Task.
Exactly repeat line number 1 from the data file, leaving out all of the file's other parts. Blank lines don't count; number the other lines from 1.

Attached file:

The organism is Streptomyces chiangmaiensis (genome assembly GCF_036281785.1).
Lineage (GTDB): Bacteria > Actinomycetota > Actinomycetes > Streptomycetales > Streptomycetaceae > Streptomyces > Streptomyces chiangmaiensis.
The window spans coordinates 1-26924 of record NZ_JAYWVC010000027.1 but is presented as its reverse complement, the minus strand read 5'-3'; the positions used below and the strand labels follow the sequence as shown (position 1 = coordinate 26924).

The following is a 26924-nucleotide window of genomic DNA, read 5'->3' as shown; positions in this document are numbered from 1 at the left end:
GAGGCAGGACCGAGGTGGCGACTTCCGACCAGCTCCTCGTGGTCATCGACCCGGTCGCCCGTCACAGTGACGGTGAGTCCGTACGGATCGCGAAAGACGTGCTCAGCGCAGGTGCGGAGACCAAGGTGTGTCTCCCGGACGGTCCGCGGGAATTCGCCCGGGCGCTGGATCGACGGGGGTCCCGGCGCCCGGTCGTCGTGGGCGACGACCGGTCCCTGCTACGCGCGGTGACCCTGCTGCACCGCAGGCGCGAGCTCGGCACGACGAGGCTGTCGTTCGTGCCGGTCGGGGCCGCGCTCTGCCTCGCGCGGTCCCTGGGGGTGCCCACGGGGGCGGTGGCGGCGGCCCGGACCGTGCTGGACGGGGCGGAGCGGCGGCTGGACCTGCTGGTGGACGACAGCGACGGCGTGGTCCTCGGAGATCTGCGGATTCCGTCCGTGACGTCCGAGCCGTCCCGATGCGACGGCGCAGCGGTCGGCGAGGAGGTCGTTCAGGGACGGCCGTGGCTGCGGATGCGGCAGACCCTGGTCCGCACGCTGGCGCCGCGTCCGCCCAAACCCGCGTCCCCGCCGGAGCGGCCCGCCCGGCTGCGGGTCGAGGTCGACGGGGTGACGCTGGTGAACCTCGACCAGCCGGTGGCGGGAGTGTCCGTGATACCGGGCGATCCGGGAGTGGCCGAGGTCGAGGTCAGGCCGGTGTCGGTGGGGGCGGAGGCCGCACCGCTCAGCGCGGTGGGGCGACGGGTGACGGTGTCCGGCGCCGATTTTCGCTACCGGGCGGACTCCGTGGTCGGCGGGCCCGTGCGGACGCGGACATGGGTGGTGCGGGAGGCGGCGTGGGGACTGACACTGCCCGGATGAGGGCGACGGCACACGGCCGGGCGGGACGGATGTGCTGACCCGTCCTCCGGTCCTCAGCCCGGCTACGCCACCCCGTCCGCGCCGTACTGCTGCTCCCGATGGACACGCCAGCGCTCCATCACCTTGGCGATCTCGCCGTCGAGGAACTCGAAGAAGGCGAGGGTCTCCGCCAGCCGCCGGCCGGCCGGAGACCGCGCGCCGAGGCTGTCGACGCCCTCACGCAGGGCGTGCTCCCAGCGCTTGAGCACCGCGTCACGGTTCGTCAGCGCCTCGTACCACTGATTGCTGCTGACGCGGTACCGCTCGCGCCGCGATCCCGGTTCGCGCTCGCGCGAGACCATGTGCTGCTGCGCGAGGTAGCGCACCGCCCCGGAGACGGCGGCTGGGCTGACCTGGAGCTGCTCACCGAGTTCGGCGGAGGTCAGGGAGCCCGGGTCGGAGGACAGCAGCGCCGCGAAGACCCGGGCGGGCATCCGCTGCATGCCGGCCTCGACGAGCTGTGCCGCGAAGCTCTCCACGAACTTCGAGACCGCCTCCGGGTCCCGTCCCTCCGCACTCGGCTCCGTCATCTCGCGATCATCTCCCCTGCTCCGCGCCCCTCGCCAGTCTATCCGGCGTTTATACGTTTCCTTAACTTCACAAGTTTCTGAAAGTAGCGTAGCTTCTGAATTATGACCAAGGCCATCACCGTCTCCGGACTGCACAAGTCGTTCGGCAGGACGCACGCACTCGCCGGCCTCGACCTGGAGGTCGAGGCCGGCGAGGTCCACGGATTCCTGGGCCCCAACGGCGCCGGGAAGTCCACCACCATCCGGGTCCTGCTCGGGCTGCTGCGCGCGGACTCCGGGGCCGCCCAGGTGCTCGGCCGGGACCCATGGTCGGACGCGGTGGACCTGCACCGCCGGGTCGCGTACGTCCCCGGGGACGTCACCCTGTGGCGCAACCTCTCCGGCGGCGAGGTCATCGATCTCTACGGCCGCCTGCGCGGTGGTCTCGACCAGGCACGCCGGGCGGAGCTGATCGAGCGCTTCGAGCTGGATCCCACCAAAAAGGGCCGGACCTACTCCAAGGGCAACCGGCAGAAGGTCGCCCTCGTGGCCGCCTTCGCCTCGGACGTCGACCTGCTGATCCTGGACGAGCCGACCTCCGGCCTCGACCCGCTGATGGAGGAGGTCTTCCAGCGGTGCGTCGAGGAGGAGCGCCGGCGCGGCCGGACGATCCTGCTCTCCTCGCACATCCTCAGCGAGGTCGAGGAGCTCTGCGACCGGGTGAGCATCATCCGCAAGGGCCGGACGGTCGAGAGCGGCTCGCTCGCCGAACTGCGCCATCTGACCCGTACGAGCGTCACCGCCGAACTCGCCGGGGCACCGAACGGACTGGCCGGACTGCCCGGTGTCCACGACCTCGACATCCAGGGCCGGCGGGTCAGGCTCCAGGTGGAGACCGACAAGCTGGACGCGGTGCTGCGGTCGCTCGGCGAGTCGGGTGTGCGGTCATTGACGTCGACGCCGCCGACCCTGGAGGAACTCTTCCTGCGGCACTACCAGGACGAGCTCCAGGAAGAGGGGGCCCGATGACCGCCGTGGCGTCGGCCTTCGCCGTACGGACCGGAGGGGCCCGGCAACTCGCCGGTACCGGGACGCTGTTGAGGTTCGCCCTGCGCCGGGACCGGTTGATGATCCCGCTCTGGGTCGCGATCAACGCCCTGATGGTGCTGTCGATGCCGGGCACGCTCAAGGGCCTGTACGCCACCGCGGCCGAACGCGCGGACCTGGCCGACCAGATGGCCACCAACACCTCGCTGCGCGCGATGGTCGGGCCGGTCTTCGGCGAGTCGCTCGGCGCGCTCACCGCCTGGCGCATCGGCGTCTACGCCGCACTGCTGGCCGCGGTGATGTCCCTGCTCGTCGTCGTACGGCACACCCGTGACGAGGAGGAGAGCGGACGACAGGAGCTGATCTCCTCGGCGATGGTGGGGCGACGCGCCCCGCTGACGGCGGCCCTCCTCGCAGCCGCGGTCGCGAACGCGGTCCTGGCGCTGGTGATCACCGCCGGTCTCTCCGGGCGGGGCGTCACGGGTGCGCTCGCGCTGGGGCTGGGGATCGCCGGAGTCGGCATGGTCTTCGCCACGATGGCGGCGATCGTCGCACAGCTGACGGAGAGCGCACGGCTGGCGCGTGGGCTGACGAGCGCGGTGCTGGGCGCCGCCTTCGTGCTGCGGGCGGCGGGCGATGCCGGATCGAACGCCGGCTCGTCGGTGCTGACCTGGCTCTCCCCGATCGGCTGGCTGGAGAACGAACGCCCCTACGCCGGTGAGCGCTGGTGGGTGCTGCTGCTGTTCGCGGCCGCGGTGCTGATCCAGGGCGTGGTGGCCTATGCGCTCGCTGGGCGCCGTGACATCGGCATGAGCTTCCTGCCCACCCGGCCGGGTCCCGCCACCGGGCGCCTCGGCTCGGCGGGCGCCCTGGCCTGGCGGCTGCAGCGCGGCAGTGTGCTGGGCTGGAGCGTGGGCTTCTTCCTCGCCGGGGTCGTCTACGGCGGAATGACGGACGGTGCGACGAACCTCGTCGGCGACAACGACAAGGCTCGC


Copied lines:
The organism is Streptomyces chiangmaiensis (genome assembly GCF_036281785.1).